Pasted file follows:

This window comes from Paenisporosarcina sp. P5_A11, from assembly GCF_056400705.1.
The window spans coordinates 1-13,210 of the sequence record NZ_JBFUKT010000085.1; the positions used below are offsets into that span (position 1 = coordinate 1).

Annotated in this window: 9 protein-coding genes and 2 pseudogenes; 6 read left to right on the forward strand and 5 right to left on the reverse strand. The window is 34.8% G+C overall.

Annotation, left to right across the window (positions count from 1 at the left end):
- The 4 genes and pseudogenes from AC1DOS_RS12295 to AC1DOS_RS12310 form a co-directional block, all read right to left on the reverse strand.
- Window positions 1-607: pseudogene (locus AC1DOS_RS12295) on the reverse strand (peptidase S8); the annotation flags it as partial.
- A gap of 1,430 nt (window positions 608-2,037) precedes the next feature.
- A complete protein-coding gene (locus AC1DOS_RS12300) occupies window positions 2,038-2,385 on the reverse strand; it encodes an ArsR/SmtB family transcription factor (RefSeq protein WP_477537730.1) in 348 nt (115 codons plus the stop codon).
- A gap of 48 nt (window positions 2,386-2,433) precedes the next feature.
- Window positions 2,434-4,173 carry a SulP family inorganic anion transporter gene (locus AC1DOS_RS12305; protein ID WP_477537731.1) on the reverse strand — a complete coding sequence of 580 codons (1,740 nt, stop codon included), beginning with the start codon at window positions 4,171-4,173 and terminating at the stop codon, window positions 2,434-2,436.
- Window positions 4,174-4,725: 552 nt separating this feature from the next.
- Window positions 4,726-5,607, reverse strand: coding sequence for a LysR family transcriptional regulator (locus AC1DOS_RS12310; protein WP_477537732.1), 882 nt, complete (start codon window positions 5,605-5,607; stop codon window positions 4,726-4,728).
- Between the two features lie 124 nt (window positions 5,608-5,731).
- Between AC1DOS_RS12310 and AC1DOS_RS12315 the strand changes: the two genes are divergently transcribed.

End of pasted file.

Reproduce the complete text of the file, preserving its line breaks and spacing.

This window comes from Paenisporosarcina sp. P5_A11, from assembly GCF_056400705.1.
The window spans coordinates 1-13,210 of the sequence record NZ_JBFUKT010000085.1; the positions used below are offsets into that span (position 1 = coordinate 1).

Annotated in this window: 9 protein-coding genes and 2 pseudogenes; 6 read left to right on the forward strand and 5 right to left on the reverse strand. The window is 34.8% G+C overall.

Annotation, left to right across the window (positions count from 1 at the left end):
- The 4 genes and pseudogenes from AC1DOS_RS12295 to AC1DOS_RS12310 form a co-directional block, all read right to left on the reverse strand.
- Window positions 1-607: pseudogene (locus AC1DOS_RS12295) on the reverse strand (peptidase S8); the annotation flags it as partial.
- A gap of 1,430 nt (window positions 608-2,037) precedes the next feature.
- A complete protein-coding gene (locus AC1DOS_RS12300) occupies window positions 2,038-2,385 on the reverse strand; it encodes an ArsR/SmtB family transcription factor (RefSeq protein WP_477537730.1) in 348 nt (115 codons plus the stop codon).
- A gap of 48 nt (window positions 2,386-2,433) precedes the next feature.
- Window positions 2,434-4,173 carry a SulP family inorganic anion transporter gene (locus AC1DOS_RS12305; protein ID WP_477537731.1) on the reverse strand — a complete coding sequence of 580 codons (1,740 nt, stop codon included), beginning with the start codon at window positions 4,171-4,173 and terminating at the stop codon, window positions 2,434-2,436.
- Window positions 4,174-4,725: 552 nt separating this feature from the next.
- Window positions 4,726-5,607, reverse strand: coding sequence for a LysR family transcriptional regulator (locus AC1DOS_RS12310; protein WP_477537732.1), 882 nt, complete (start codon window positions 5,605-5,607; stop codon window positions 4,726-4,728).
- Between the two features lie 124 nt (window positions 5,608-5,731).
- Between AC1DOS_RS12310 and AC1DOS_RS12315 the strand changes: the two genes are divergently transcribed.